Plastic film undergoes a process of 'work hardening'. Flexible though it was when fitted, the polyester in these diaphragms was heat treated to 'set' the polymer, and was then stretched to the correct (!) tension.  This is to avoid polymer 'creep'. If not done, the diaphragms would present with all kinds of odd tensions within a few months of operation. Some folks overdo this and *completely and totally* heat shrink the film as much as they can to get the tension in it. That's absolutely wrong, not the way Quad did it, but a long and separate story also. It gives an uncontrollable, unrepeatable tension, for one thing.

If 'work hardening' is a new phrase to you, just remember what happens when you flex a thin piece of plain copper back and forth like a hinge a few times - crack! That's the general idea.

Now, clearly, with flexible films this is not going to happen in minutes, hours, days, months or even a few years. However, over the lifetime of these older panels 5 years and more, there is time for this to occur. It is slow, accumulative and virtually unnoticeable as it is occurring, until you compare it with a panel built to original specifications with new material. The high voltage environment certainly has a part to play in polymer hardening, and so does another factor that I'll mention later. The major culprit in most of the panels seems to be those 500 to 20 000 Hz vibrations. Remember, a lot of the original elasticity was deliberately removed by heat treatment to avoid polymer 'creep' prior to fixing the diaphragm to the stators. This is also true of the '63 and the 900 series, by the bye. Yes, I am implying that the same thing is happening in your later model Quads also.

Evidence

All very nice - you say. How do you measure this process? Directly, we can't; but we can, and have, taken old diaphragm material out of panels and subjected it to tensile strength tests to failure. We have done the same with several modern plastic films of the same chemical composition.

What do we see?
The older film exhibits a typical Hooke's Law region (linear stretching), and then sudden catastrophic failure with a very sharply defined failure point - not unlike the failure of gray cast iron - qualitatively! Of course the magnitude of the forces involved is far less. New film of similar composition and gauge from (in some cases) the same manufacturer; fails with a slight hiccup in the stress/strain curve with a much broader, but definable, failure point (heat setting aggravates this) but not as sudden and sharply defined as with old films. This tells us that there is non-linear stretching continuing as part of the failure process, for what it's worth. I am not advocating driving your Quads to mechanical destruction!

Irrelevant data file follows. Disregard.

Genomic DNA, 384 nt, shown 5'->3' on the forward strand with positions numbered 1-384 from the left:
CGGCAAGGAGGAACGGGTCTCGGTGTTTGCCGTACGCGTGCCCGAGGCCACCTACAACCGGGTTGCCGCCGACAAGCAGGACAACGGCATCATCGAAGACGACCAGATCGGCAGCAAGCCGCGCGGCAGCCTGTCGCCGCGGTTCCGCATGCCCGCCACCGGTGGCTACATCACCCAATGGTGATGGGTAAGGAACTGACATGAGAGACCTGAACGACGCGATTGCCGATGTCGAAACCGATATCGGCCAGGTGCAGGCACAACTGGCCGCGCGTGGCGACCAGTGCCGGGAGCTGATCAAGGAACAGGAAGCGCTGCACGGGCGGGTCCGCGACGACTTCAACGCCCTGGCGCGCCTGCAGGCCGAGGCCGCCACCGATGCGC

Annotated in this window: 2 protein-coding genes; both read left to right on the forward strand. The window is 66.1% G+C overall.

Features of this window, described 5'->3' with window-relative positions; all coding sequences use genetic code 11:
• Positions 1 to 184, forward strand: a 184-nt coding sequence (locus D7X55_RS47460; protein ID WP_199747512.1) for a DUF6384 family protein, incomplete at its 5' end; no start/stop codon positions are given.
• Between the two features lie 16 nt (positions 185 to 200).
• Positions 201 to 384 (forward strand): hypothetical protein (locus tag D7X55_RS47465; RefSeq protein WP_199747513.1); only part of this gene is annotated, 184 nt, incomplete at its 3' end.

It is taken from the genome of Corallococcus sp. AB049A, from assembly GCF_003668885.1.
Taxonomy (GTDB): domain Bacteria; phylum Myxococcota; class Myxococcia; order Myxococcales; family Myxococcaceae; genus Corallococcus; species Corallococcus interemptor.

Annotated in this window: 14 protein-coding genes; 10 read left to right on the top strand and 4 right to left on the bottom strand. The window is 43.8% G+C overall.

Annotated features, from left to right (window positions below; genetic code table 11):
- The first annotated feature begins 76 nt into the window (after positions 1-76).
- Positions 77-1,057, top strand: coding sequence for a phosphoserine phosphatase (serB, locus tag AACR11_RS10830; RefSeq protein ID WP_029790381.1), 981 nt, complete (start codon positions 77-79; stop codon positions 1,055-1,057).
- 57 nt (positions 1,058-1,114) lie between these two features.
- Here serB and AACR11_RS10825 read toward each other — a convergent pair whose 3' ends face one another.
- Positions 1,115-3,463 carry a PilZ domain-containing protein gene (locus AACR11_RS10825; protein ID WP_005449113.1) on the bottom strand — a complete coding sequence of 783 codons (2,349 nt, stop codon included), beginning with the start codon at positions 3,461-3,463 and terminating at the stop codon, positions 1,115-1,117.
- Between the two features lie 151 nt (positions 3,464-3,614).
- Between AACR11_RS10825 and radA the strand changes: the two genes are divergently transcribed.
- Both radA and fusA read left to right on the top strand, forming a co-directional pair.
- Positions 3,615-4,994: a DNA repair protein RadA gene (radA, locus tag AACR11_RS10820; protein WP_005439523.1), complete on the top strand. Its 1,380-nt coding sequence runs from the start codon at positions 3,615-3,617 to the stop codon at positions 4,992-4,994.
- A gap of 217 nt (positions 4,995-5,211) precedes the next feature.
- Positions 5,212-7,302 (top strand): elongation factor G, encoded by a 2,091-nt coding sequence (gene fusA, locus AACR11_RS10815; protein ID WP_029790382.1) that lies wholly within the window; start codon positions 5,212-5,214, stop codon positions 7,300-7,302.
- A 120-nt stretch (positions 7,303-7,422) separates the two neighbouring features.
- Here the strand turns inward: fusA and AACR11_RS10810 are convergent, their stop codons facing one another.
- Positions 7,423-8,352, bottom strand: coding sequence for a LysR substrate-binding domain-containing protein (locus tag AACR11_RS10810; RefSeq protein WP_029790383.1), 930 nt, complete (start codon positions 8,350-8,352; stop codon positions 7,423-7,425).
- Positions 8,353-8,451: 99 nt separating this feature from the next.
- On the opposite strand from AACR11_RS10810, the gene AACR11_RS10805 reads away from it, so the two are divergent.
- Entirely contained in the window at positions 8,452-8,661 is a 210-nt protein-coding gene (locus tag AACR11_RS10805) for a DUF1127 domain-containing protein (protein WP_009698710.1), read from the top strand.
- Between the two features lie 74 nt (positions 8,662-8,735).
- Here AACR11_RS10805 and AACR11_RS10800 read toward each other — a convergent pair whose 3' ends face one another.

In simple terms, this means the old film exhibits all the mechanical properties of a stiffer, more brittle material. Which after all those years in HT fields and exposed to that much persistent vibration; it is; in a manner of speaking. We can go a bit further, and take a sheet of new polymer, expose it to many thousands of hours of audio frequency vibrations, remove it and measure a very, very similar effect. The assumptions are for the purposes of this test that one listens about 2 hours a day, 5 days a week, for about 10 months of the year. The test can then be run 24 hours a day, so we can squeeze about 2.5 weeks of 'normal' operation into a single day, and simulate 10 months in a little under 20 days. Over the last 8 to 9 months we've looked at about 8 to 9 years of running time.

Do we measure any 'hardening' effect in action? Yes, we do.

Would a totally unused Quad show this 'work hardening' of the membrane, just sitting around somewhere in storage? I really can't see how it could, but if you've got some unused panels lying about, there's one way to find out - anyone? Actually, I have a proposed mechanism for those situations also - see 'Other Matters' later in this note.

In 'reality' where some of us live when not at the Asylum or similar institutions, we probably don't play our speakers *all*that*much*, *all*the*time*, but they do tend to be switched on with the film immersed in EHT all the time. So, we have a whole range of vintage panels, quite untouched, not arced, properly supplied with HT and music signal, which all sound subtly different from each other, and not so subtly sometimes! They all, in turn, sound different to new panels built *to* *the* *original* *specification*!! That is, built, not to match the sound of an old panel, but to the specification as used on the Quad factory floor. Quad as of yore, not IAG Inc. as they are today.

A Significant Measurement

The "sounding different" is caused by a perfectly simple and quite significant mechanism for *any* speaker. The moving diaphragm has altered in stiffness! This produces, in a Quad ESL of 8 or more years age, which has experienced regular use, a 'lift', if you want to use an audiophile word, of between 1.2 and 1.8dB in the mid range frequencies and higher. There can even be, in theory, a difference between the HF and mid-range strips since they are exposed to different rates of vibration (duh!) and different amounts of vibrational energy. HEre, then is the apparent paradox, and olde panel that sounds louder!

Other Matters